Cortona, by accident

The big event of the week was the arrival of Mark and Naomi and babies in-utero from Jerusalem Saturday evening.  The good news was that Sr. Angela said she was happy to pick them up by car, accompanied by Rory.  The bad news was that she is not particularly capable of finding her way when she is talking, and that is most of the time.  I did not feel inclined to tell her that we should be exiting the highway at the airport sign, as it seemed presumptuous of me to assume she did not know where she was going.  Wrong.  And, once one misses this particular exit, there is NO GOING BACK.  Forced by traffic and design, we ended almost in Ostia before making a turn back towards the airport, a good half an hour later.  Mark had the wherewithall to borrow a cell phone from a friendly Italian to check our whereabouts, one hour later than expected.  “Almost there!” was not acomplished until we had done a European Vacation-style round and round and round a round-about (you get the picture), a left turn from the right lane, and much yelling through windows by the sister.  With some clever manuveuring by the two of us, we managed to avoid a huge traffic backup and gather the Jerusalem pilgrims in record time once inside the airport.  Traffic in Rome is noteworthy!  (posted by Rory)  

Sr. Angela rightly insists that, despite being situated in Rome, we are not tourists. We are meant to be preparing for work in remote and impoverished places. Our weekdays are mostly taken up with formation in Canossian spirituality, prayer, chores, shopping, cooking, and language study.   

On the other hand, after the Saturday cleaning, the rest of the weekend is ours, and after all, we are in Rome…!

Oldest and first in rank of the four major basilicas

Saturday we visited St. John Lateran, one of the four major basilicas here. Dating back to Constantine, its visual glory is overwhelming. The pictures I took are somewhat disappointing, if not misleading, but here are a few.

St. Matthew, one of the 12 apostles featured in the nave

According to legend, St. Bartholemew was skinned

Because there will be only a couple of opportunities to do something with Mark and Naomi outside of Rome, we had tentatively penciled in a daytrip to Assisi for Sunday, pending their approval. Our intrepid visitors were game, and we began our latest misadventure. Our first mistake was in thinking that the 20 minutes we had before the train left was enough time to have a relatively leisurely breakfast and bathroom pitstop. Not so. One thing led to another, and at 7:43, the departure time, we breathlessly re-grouped at Track 2, waiting for a surprisingly late train to show up. Mistake two. The reason that there was no train was that we were at the wrong Track 2 and the correct one was several hundred meters away! We missed the train. After this unfortunate fact sank in,  we set about recovering what we could of the day. Meghan knew of another place to go – a medieval hill town in Tuscany called Cortona. And we could make the train if we hurried. We nearly had an instant replay of the first mishap but with serious jogging managed to catch it.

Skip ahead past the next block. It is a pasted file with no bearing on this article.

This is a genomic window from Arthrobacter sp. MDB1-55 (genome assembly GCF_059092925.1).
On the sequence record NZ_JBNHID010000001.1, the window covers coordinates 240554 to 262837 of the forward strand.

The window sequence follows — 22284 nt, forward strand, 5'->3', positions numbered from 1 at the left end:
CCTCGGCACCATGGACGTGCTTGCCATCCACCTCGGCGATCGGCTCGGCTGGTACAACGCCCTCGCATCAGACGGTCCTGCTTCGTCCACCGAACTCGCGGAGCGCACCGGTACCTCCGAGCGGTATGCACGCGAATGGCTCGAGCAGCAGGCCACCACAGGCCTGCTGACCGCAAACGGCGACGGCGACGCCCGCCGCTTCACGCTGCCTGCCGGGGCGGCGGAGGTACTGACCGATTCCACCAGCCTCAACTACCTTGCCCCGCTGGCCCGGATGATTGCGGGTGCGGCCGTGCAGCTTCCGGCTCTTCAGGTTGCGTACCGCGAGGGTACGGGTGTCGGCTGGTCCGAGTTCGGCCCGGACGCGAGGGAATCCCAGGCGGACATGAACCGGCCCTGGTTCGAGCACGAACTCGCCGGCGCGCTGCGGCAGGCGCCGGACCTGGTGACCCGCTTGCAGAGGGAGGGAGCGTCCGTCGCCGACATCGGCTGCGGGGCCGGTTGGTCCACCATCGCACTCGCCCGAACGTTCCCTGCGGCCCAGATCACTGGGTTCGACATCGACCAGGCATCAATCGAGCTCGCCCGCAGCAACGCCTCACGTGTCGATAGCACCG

And so began a wonderful outing, complete with Mass in the local parish church, an outdoor lunch under a grape arbor at a nearby restaurant, a steep two mile hike to get to the old city perched high above the plain, and gelatos. We were totally spent by the time we trudged up the hill to the VOICA house late that evening, but quite content with a day well-spent among the cobbles and facades of medieval  Italy. Next Sunday we’ll get it right and see Francis’ and Clare’s Assisi.  (posted by David) 

Italian aesthetics: Rory posing in front of a beautiful door

Advertisements
This entry was posted in Family matters, Rome, VOICA and tagged , , . Bookmark the permalink.

2 Responses to Cortona, by accident

  1. Janet says:

    blessed mishaps!

  2. What an adventure! Thanks for sharing! Especially the pictures!

Leave a Reply

Fill in your details below or click an icon to log in:

WordPress.com Logo

You are commenting using your WordPress.com account. Log Out / Change )

Twitter picture

You are commenting using your Twitter account. Log Out / Change )

Facebook photo

You are commenting using your Facebook account. Log Out / Change )

Google+ photo

You are commenting using your Google+ account. Log Out / Change )

Connecting to %s